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Bill 41–The Child and Family Services Amendment Act

 On Tuesday May 31, I spoke at second reading on Bill 41 which deals with changes to the Child and Family Services act.  The primarily purpose of this act is to allow Peguis First Nation, which is the first Indigenous community to take over full responsibility for child welfare in its community, to partner with the provincial government in the care of children.  Sadly, there remain problems within the system, in particular with the quality of the provincial database, which need to be corrected.   This was an opportunity for me to speak out about this issue.  While Liberals fully support the partnership with Peguis First Nation, we want to make sure the information in the database which is to be shared is of high quality. 

Bill 41–The Child and Family Services Amendment Act


Hon. Jon Gerrard (River Heights): We see the im­portance of having this bill proceed so that the Peguis First Nation and their child and family services agency can operate effectively together with the prov­incial gov­ern­ment and other First Nations in order to look after the lives of children and families.

      We are very concerned about the quality of the data in the database, and we are very concerned about the need to upgrade that quality and the need to have an ability for individuals–where there are allegations against them in the database–to have an ability to be made aware of those allegations; and also to be able to appeal the allegations if they think that they are false, and have the data in the database updated and corrected where there are errors.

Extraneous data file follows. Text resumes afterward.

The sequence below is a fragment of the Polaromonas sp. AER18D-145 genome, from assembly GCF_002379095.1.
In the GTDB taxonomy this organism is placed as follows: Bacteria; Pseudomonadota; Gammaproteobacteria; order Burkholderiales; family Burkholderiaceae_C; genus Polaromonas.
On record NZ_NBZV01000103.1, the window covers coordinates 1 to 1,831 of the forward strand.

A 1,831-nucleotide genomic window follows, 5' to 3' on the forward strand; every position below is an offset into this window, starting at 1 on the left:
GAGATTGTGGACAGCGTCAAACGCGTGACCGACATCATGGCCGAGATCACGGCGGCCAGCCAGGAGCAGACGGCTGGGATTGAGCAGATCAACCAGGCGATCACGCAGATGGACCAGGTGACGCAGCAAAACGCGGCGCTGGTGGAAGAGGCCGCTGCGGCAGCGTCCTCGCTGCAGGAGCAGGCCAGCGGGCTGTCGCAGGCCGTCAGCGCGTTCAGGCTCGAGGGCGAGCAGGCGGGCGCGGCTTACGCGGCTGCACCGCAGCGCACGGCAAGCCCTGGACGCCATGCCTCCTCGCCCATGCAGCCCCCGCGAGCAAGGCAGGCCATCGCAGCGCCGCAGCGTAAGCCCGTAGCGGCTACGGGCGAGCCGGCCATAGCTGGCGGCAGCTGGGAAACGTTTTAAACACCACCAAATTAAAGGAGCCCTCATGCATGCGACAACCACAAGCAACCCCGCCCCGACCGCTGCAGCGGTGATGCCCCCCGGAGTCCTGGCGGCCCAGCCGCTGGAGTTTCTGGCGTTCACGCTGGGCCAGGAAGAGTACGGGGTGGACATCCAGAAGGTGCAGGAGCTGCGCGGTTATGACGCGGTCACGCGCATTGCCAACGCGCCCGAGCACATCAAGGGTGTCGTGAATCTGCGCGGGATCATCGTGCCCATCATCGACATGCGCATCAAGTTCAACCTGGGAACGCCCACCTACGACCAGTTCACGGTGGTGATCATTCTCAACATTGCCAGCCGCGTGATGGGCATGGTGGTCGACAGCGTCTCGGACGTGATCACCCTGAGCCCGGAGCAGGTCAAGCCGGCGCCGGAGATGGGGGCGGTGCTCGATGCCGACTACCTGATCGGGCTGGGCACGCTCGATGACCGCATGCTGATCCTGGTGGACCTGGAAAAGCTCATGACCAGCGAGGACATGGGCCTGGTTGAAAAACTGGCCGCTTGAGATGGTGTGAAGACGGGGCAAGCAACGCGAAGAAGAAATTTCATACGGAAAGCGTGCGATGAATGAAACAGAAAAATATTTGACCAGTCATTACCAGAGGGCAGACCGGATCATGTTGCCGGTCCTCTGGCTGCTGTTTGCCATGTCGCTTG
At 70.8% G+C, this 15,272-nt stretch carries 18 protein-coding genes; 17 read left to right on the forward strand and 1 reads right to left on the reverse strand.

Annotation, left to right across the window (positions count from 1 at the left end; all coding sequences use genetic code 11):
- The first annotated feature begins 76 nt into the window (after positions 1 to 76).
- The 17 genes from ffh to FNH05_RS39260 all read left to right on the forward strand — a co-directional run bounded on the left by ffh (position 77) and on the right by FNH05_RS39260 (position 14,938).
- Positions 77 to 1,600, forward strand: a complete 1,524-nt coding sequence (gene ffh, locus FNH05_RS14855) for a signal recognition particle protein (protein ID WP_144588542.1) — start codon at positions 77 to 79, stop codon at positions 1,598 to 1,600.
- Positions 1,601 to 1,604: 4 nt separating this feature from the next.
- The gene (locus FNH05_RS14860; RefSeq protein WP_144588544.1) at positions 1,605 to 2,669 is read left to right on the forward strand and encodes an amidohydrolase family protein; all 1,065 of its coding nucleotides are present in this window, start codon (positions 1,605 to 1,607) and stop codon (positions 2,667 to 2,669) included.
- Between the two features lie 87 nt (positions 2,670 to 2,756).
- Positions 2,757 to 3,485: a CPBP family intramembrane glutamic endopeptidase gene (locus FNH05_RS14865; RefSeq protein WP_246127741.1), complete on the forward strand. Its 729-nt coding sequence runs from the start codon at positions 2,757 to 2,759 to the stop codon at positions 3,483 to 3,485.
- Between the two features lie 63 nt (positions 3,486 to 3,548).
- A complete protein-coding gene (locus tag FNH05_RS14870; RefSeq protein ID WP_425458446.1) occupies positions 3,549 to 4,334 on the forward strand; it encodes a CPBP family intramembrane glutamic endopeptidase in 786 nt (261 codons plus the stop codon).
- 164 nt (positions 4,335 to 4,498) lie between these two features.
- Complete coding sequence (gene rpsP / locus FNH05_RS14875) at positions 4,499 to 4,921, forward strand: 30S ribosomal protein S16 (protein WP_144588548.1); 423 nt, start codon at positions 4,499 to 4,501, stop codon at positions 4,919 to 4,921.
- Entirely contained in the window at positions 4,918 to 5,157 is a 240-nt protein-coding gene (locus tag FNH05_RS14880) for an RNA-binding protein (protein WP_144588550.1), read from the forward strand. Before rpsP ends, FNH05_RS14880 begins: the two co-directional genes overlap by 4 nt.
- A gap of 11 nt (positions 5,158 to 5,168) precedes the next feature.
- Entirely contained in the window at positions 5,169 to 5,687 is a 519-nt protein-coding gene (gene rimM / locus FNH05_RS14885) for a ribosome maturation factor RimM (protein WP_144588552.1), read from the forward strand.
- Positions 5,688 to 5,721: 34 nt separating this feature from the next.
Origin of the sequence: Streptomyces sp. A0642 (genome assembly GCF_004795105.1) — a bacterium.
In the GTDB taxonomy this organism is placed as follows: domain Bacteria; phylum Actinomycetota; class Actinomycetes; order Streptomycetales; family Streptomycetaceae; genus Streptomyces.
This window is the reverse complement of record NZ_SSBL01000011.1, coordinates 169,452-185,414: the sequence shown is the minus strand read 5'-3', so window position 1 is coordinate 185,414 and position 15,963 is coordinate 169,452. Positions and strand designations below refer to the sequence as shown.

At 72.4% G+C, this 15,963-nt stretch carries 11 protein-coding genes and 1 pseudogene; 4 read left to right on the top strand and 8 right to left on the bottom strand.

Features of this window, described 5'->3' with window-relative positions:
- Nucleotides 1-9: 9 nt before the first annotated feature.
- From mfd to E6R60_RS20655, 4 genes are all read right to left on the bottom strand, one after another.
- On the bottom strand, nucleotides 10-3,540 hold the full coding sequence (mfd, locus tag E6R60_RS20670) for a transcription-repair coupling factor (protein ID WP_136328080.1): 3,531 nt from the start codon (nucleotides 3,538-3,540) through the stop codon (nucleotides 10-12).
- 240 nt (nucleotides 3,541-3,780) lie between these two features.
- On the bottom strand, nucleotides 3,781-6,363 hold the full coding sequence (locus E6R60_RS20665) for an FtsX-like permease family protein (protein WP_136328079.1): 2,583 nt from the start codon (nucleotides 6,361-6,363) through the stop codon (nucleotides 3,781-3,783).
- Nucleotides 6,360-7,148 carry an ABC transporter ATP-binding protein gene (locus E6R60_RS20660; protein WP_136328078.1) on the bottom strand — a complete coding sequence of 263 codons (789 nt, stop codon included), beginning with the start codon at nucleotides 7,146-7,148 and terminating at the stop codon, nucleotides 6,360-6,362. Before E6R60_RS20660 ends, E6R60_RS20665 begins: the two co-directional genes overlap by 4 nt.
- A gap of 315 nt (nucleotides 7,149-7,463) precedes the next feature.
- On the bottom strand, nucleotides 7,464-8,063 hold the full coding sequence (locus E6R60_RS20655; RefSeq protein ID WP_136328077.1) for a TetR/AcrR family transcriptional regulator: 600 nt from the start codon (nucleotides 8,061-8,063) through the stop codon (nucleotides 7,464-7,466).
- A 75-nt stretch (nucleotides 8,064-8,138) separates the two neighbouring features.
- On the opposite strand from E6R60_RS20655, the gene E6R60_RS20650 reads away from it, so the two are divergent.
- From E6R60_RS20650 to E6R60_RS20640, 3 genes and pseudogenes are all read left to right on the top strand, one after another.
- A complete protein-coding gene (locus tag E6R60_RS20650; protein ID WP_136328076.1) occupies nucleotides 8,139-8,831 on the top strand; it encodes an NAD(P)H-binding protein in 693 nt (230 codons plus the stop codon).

This is a really, really im­por­tant job and the changes in child welfare are high­lighting this–per­haps, as they haven't been adequately high­lighted before, although minister and the gov­ern­ment should have been well aware of these issues because they have been around, as the member for The Pas-Kameesak (Ms. Lathlin) has indicated, for many years. And in spite of this being raised by individuals in this Chamber over quite a number of years, the problems with the database still have not been ade­quately addressed.

      So we look forward to this measure moving for­ward, but we look forward with some trepidation and some concern about the infor­ma­tion that's in the database and the need for the gov­ern­ment to invest sig­ni­fi­cant funds with agencies around the province, and perhaps, in other ways to make sure that the qual­ity of the infor­ma­tion is at the standard that it needs to be, because we are working with the lives of children and families.

      I can tell you a couple of stories. One, this was a mother who was in a First Nations com­mu­nity, and she was, as usual, ready to welcome her children coming home from school on the bus, and–but they didn't arrive and she was in a bit of panic as to what was happening.